Sharjah: A 10-year-old Pakistani boy died from suspected toxic gas poisoning after his neighbours used unregulated pesticide, Sharjah Police said on Sunday.
The boy’s twin sister and parents were also hospitalised with symptoms of chemical poisoning. Police are investigating the incident.
The family had inhaled a toxic gas that had leaked out of an adjacent apartment in their building in Al Nahda area of Sharjah.
The boy’s father, Shafi Ullah Khan Niazi, 42, told Gulf News that the incident occurred on May 23. Niazi was the first to suffer dizziness, vomiting and fatigue. Soon his son, Khuzaima, also complained of the same symptoms.
Niazi went with his son to a private hospital for treatment. The hospital staff conducted a few tests and treated the two. After receiving medicine, they were discharged.
Later at 1.30am, Niazi’s wife and daughter also suffered from dizziness and vomiting. He then took them to the hospital , while his son stayed at home. The family returned home at around 5am. At 7.30am, Niazi said his son woke up and called out “mom, dad”, before falling to the ground motionless.
Niazi said he tried to revive his son but it was in vain. He contacted the hospital asking for ambulance, but they told him to call 999. He said when the ambulance arrived the boy had already died. His body was moved to Al Qasimi Hospital. Then Niazi, his wife, Arifa, and daughter Komal were admitted to the ICU of Al Qasimi Hospital.
The father and mother were discharged from hospital yesterday afternoon after their condition improved, while the daughter is still in the ICU under observation. Doctors told the family their daughter’s heart has been affected and she has to stay five more days in the hospital. Doctors have advised the girl to take total rest for the next 20 days.
Despite the best efforts of doctors, the boy did not survive. Komal has begun showing signs of recovery.
The boy’s body has been moved to the Sharjah forensic laboratory for autopsy.
Meanwhile, a team from Sharjah Police, forensic experts and Sharjah Municipality staff were sent to the two apartments to review them.
Pesticide odour was present in the adjacent apartment.
The tenant of the flat who used the chemical had travelled outside the country afterwards.
Sharjah Police is looking for the person who supplied the deadly pesticide in order to identify the source of the material and complete the case proceedings.
Nouman, the uncle of the boy, told Gulf News that police found toxic materials and toxic tablets scattered in the tenant’s residence. The toxic gas that was released then leaked to the flat of Pakistani family through the AC vents.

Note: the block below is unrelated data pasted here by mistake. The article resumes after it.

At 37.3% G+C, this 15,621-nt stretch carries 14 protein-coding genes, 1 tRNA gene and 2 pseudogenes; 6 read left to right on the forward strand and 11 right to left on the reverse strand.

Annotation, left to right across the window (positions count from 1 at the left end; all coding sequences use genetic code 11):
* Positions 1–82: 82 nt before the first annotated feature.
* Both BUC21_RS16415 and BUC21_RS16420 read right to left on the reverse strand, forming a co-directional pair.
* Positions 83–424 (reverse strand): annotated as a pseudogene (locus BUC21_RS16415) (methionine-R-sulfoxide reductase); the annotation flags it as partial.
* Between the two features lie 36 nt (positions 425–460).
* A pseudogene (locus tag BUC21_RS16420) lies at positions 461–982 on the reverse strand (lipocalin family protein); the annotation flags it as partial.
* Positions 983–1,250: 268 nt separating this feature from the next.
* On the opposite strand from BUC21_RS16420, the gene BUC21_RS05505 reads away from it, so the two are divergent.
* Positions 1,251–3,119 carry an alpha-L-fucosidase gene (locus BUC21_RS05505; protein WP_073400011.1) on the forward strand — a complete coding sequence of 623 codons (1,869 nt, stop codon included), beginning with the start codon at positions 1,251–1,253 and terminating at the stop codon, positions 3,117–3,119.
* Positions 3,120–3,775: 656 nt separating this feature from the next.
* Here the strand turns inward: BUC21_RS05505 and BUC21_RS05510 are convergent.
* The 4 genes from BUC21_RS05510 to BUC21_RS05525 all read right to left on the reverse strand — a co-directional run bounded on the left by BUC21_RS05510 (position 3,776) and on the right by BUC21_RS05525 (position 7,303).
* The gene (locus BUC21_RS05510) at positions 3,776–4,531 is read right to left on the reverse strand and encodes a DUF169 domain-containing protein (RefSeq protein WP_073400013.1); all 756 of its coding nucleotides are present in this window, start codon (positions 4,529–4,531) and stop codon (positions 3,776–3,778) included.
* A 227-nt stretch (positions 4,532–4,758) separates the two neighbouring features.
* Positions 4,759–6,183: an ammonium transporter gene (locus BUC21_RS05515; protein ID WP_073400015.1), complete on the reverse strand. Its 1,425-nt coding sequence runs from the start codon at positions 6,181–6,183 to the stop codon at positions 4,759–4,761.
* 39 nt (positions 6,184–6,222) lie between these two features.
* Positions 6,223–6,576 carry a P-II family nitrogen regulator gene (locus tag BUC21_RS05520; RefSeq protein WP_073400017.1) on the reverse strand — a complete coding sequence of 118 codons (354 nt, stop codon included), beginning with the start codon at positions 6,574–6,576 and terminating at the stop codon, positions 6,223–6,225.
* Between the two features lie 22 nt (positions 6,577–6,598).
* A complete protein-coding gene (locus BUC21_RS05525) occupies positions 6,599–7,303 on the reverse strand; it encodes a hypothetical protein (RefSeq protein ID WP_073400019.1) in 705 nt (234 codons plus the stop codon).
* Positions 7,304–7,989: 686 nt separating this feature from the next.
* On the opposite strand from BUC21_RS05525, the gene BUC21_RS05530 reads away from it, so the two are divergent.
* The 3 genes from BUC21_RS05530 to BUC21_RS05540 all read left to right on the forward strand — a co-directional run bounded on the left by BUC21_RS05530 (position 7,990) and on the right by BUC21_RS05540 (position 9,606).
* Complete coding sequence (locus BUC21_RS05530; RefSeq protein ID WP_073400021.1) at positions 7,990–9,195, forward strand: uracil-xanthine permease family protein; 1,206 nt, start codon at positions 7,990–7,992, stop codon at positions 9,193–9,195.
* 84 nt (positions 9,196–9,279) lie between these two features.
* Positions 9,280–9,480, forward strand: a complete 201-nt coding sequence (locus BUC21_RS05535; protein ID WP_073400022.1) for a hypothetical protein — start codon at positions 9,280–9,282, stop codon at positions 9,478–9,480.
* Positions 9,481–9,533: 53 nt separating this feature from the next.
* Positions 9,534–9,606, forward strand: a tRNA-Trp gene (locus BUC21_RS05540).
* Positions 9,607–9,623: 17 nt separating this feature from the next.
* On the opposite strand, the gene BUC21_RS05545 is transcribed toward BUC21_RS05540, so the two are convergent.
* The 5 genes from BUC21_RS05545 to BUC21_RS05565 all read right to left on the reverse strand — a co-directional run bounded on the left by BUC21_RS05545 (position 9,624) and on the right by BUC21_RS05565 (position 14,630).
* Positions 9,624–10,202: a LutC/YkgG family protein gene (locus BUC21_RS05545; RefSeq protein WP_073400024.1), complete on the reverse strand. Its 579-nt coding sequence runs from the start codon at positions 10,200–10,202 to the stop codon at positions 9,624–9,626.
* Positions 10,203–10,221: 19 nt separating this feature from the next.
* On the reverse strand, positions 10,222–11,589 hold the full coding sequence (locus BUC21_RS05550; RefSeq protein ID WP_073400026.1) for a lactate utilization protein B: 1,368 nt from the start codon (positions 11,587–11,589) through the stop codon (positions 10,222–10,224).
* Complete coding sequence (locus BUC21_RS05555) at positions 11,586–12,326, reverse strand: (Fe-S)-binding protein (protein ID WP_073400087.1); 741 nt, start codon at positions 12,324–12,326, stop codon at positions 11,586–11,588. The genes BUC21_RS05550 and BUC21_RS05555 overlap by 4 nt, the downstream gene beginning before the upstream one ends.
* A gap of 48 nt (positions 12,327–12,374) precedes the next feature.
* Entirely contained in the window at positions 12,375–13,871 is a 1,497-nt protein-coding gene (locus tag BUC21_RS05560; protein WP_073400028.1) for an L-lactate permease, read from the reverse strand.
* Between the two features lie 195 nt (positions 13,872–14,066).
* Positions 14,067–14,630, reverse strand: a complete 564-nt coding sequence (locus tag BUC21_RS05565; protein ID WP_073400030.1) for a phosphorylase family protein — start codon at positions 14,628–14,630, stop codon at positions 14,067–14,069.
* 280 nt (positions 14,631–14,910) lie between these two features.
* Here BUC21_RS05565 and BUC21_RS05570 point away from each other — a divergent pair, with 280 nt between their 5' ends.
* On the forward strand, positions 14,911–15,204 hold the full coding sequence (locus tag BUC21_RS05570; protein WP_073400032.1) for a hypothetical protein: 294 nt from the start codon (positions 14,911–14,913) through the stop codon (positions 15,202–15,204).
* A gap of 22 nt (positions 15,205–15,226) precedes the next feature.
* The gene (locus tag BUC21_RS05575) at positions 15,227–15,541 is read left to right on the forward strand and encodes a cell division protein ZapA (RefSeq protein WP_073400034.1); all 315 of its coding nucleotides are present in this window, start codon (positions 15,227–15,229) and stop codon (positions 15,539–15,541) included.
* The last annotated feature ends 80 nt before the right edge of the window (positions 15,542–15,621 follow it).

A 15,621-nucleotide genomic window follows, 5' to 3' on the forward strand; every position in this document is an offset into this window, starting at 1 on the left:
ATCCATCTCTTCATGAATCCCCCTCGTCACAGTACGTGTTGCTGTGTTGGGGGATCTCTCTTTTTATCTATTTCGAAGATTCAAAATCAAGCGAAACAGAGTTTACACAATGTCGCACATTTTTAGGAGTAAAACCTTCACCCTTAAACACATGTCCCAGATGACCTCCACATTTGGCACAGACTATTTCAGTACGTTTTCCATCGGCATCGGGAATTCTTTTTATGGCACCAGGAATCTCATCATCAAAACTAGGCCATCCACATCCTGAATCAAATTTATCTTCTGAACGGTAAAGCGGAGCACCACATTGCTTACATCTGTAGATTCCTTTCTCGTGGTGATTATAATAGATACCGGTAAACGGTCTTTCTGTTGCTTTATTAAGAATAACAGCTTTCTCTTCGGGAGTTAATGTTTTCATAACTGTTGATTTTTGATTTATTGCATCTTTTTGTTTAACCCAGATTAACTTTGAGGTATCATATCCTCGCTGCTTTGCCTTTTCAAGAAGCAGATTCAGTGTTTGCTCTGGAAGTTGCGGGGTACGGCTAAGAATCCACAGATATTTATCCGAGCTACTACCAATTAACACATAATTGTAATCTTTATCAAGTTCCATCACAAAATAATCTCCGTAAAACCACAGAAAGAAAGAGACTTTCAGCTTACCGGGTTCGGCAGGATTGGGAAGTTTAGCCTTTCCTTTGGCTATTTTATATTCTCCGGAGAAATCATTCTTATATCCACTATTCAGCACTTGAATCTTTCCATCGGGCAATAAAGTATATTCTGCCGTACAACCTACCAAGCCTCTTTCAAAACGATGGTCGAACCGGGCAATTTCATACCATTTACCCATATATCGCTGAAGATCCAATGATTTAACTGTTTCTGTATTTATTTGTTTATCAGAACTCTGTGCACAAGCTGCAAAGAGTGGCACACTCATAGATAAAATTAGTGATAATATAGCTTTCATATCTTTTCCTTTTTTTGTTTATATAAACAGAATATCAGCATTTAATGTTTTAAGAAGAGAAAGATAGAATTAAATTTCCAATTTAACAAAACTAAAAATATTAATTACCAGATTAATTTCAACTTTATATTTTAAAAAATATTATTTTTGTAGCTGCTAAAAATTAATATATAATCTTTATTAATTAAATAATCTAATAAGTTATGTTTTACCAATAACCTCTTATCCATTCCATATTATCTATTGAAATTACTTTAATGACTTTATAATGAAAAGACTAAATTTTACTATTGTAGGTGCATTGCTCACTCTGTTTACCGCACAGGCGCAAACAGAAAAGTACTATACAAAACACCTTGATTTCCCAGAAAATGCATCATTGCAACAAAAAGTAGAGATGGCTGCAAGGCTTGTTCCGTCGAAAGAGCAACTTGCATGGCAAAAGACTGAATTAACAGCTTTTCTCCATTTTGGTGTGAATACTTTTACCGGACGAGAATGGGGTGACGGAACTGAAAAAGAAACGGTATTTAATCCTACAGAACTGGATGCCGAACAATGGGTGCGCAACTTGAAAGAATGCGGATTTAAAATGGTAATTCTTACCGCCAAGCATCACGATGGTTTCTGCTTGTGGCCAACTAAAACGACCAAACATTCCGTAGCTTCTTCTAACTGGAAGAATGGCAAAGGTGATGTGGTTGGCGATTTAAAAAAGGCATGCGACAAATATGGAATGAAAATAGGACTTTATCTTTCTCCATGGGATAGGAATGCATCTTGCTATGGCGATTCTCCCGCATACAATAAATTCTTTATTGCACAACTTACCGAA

The family called on authorities to ensure the misuse of such toxic materials, which have killed innocent children before also, does not continue. The family said the owners of buildings should also install CCTV and not allow strangers to enter the building with hazardous materials.
Sharjah Police have organised several awareness campaigns warning the public against the use of dangerous and deadly pesticides, often obtained from unfamiliar persons and fake companies, which are not licensed to conduct such services and who exploit people’s ignorance on the risks associated with improper pest control measures.
The Pakistani twins were in grade five and students of School of Knowledge in Sharjah.
On Sunday, the principal of the school as well as school staff visited the family at the hospital.
Deadly consequences of black market pest control
Deaths from unregulated pest control are not unheard of in the UAE. Many residents are unaware or indifferent to the fact that using cheap and illegal alternatives to regulated pest control can cause death or serious illness.
The powerful pesticides used in such cases are not meant for use at home and residential areas, where humans and pets live.
The restricted chemicals are meant for industrial applications, such as in agriculture, under highly controlled conditions approved by authorities.
However, due to their effectiveness in killing pests, they are sold illegally to tenants at a cheaper price than licensed pest control services to attract more customers.
One of the most dangerous chemicals sold illegally is aluminium phosphide tablets that release a toxic and potentially lethal gas. These tablets, nicknamed ‘bombs’, break down when coming in contact with air and release a poisonous gas. The gas expands and spreads to wherever it can, including in neighbouring apartments through the central AC system.
In July 2013, 11-year-old Farah Ebrahim from Iraq died due to heart failure following exposure to an illegal toxic pesticide poisoning in a Sharjah tower. A month earlier than that incident, a 35-year-old Filipina died and her two female colleagues fell sick after reportedly inhaling pesticide fumes in their neighbour’s house in Fujairah. Also in the same month, two girls, a 3-year-old and 8-month-old, died in Ajman — the cause of death was suspected to be inhalation of fumes from pesticides sprayed in a neighbour’s apartment.